Photo courtesy of the Polk County Historical Society
Court street: jail, Observer building, drug store, H.J. Osfield groceries. IOOF and Dry goods store shown in the background.
The only people living along the banks of the LaCreole River before 1842 were Native Americans and a few itinerant French Canadian fur trappers who, according to local lore, bestowed its name. Wagon trains first arrived in 1843 with these pioneers settling along the LaCreole River’s banks. The community of Cynthian grew on the north side of the LaCreole River, the area of north Dallas today. The LaCreole River evolved into the Rickreall, and Cynthian was renamed Dallas when it relocated to the south banks of the river. Dallas, the county seat of Polk County, is rich both in its history and its heritage, with many of the old buildings and early homes still in use. Numerous descendants of those original 1843 and 1844 pioneer families continue to call modern Dallas home.
Suzie Hunter-Rohde grew up in Dallas, as did her father, Delbert Hunter. The many stories he recounted influenced Rohde’s love for local history, continuing today through her work at the Polk County Museum. Working together with coauthor Debra Lea Meaghers, a longtime area resident and writer, they weave a visual story of this remarkably resilient community using images from the museum, the author’s collection, and other private sources.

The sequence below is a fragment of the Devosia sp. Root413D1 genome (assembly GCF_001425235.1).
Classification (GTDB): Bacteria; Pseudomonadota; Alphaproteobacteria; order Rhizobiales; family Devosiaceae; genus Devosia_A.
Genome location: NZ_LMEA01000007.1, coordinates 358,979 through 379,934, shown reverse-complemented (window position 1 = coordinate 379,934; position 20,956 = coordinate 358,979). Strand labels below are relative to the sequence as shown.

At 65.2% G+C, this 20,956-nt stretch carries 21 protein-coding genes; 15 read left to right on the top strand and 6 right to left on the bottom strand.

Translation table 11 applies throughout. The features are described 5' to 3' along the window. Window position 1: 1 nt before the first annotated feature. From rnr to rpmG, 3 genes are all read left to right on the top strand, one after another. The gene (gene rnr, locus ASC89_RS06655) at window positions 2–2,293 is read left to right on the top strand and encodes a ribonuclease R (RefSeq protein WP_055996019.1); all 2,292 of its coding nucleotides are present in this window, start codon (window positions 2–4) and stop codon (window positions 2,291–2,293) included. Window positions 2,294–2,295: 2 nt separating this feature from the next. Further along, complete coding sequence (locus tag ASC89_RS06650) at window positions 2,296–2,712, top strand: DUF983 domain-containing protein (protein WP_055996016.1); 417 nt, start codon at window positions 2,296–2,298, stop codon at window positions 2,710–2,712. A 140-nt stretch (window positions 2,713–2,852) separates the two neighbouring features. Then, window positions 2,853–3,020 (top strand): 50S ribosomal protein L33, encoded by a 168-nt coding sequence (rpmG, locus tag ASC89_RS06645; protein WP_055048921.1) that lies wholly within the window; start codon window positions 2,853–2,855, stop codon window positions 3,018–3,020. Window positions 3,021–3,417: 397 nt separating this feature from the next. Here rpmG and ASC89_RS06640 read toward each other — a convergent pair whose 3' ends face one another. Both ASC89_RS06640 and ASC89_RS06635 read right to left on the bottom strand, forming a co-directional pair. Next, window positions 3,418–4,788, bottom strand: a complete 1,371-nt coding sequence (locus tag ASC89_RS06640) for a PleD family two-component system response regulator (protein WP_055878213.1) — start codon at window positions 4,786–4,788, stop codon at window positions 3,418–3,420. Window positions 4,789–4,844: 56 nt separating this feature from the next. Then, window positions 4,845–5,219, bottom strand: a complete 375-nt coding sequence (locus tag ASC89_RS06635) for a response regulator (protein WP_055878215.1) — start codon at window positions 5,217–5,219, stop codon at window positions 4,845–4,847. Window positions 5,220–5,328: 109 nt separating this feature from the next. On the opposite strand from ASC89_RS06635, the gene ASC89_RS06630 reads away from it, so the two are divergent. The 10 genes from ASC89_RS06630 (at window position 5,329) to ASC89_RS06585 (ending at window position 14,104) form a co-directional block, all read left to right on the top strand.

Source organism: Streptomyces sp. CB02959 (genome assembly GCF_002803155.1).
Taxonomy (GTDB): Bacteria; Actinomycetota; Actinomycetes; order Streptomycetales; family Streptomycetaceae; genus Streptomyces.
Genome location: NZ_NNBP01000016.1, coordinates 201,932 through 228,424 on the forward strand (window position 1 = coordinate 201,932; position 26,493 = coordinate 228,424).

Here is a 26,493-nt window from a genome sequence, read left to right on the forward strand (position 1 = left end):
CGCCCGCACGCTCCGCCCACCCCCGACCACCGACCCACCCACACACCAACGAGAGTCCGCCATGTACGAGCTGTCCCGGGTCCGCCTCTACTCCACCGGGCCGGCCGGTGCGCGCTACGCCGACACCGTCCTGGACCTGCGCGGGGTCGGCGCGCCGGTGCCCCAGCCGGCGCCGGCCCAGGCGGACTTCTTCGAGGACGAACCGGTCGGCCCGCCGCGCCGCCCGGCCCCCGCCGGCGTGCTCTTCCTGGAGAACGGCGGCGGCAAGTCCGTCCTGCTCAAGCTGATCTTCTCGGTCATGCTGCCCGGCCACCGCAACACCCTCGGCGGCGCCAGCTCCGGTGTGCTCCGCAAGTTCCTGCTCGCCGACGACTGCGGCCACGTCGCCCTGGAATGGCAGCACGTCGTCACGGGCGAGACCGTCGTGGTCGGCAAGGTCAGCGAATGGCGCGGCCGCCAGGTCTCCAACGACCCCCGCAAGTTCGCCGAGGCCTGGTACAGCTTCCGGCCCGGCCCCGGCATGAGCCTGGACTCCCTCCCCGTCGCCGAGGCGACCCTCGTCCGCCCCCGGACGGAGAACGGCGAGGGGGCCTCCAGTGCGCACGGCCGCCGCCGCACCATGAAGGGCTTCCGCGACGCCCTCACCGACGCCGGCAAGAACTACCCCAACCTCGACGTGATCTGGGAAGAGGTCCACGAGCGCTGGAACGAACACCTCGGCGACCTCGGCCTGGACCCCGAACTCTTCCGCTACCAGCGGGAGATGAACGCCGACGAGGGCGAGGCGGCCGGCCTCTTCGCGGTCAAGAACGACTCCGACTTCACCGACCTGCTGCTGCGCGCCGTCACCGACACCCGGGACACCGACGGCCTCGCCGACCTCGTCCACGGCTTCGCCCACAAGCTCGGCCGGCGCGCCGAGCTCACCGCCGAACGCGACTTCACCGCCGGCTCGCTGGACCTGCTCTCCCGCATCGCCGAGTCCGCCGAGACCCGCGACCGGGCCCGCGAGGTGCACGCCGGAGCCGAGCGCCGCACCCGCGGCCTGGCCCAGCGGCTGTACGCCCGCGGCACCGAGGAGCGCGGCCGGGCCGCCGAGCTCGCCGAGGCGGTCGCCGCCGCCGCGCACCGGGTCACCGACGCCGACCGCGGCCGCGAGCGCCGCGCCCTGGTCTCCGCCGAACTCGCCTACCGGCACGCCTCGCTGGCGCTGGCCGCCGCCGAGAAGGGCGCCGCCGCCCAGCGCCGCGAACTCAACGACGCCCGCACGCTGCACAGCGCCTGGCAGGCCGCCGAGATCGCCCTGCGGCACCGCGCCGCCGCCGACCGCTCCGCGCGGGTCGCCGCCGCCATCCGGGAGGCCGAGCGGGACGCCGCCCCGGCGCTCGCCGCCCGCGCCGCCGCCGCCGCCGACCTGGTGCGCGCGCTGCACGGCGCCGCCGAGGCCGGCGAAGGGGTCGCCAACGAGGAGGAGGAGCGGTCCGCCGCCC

This photo was chosen because no one seemed to know who these men were, and I was hoping someone would recognize it and give me the information. Earl Richardson purchased the Observer, the local paper, in 1924. Sometime after, he published the above picture and offered a free month's subscription to the Observer to anyone who could identify these men. They have remained unidentified.